Getting Back To The Tudor Rose

What with one thing and another – largely to do with the Hittite Amulet and the consequent overdose on metal threads – the Tudor Rose has been snoozing quietly in a boxfile for months, not drawing attention to itself.

Spot The Mistake

Spot The Mistake!

I’ve decided, however, that it’s time it got finished, so that I can move on to other things, and the first step was to complete the white and silver petals of the rose.  I was puzzled and confused when I did my first petal after the break, because it didn’t present the same appearance as the other ones. Can you see why?

I’m going to leave it like this, to remind me to pay attention next time…

Bullion Knots Done

Bullion Knots Done

The next stage was to work the bullion knots in the centre. I’ve decided (again, not quite following the order of stitching in the instructions) that I’m going to leave the cut pieces of purl until everything else is done, so having done the bullions – with varying degrees of success, I admit! – I moved back to the leaves.

So, onward and forward, as my Grandad used to say…

First Stage Leaf

First Stage Leaf

Some of the leaves are worked in Ceylon Stitch which is then woven through using the silk thread. Those of you who were reading my blog when I was working on the Tudor and Stuart Goldwork Masterclass may recall that I found Ceylon Stitch something of a trial. Working it in leaf shapes really doesn’t make it any easier!

There are three more of these, two each to be woven into with different colours of green Soie Perlée. Tricia says to pack the weavings in as tightly as possible.

We’ll just have to see how that turns out, won’t we…


  1. wendy says:

    No… I can’t spot the mistake…? The leaves look good to me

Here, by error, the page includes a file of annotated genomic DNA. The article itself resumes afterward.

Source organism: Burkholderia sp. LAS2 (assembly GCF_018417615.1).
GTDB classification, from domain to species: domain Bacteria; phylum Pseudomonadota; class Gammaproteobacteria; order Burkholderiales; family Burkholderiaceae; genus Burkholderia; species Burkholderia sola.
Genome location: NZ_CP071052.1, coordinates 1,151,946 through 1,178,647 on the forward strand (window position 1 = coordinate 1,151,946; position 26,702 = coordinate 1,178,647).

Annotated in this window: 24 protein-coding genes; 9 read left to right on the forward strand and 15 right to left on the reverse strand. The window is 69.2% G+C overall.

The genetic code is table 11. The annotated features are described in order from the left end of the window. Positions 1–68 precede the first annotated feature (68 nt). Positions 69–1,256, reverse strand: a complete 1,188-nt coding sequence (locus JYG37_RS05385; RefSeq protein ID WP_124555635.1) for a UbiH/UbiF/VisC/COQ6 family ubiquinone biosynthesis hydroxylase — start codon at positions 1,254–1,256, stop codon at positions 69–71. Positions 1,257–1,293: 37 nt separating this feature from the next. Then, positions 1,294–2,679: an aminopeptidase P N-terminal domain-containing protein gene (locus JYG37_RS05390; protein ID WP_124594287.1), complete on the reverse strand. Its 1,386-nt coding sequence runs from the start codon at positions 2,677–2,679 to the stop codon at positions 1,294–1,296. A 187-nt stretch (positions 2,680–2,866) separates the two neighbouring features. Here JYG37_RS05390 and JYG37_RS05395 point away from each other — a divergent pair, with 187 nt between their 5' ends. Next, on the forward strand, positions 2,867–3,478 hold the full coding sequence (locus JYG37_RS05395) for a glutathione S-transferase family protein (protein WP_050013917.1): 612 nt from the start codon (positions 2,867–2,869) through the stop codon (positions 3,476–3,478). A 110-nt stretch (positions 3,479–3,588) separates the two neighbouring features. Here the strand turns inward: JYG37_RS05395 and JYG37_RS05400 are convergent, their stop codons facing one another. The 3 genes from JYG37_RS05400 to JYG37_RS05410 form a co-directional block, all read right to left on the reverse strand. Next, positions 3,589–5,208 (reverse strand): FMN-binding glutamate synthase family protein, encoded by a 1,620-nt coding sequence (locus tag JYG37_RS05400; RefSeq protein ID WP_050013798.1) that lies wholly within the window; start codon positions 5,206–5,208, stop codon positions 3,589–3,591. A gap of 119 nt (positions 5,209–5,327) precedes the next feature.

2. karen says:

    this whole piece looks mighty fine to me!! Don’t think of them as mistakes………think of them as artistic decisions made to enhance the uniqueness of your work.

  3. deanna7trees says:

    i agree with karen…’artistic decisions….’. i love the circle of bullion knots.

  4. Even after enlarging the photo, I can’t spot a mistake! It looks fabulous to me, as your stitching always does.

  5. Sue Jones says:

    Silver on white, white on silver – so what, it makes for variety. And I am deeply impressed by those even little bullion knots.

  6. Carolyn says:

    You are imagining that mistake. So you reversed th colours, that’s not a mistake. That just adds a bit of individuality to the piece. And what a lovely piece.

  7. Janice says:

    No, I can’t see a mistake. But I do love that Ceylon stitch.

  8. Penny says:

    Its only a ‘mistake’ if you think of it as such! All handwork has ‘mistakes’ – a stitch taken wrongly or a change in the pattern half way in. That’s creativity!

  9. Lady Fi says:

    The rose looks wonderful! (Can’t see a mistake…)

  10. Jules says:

    Can’t see it and I agree, it’s those little subtle differences that personalise your work. No – still can’t see it :).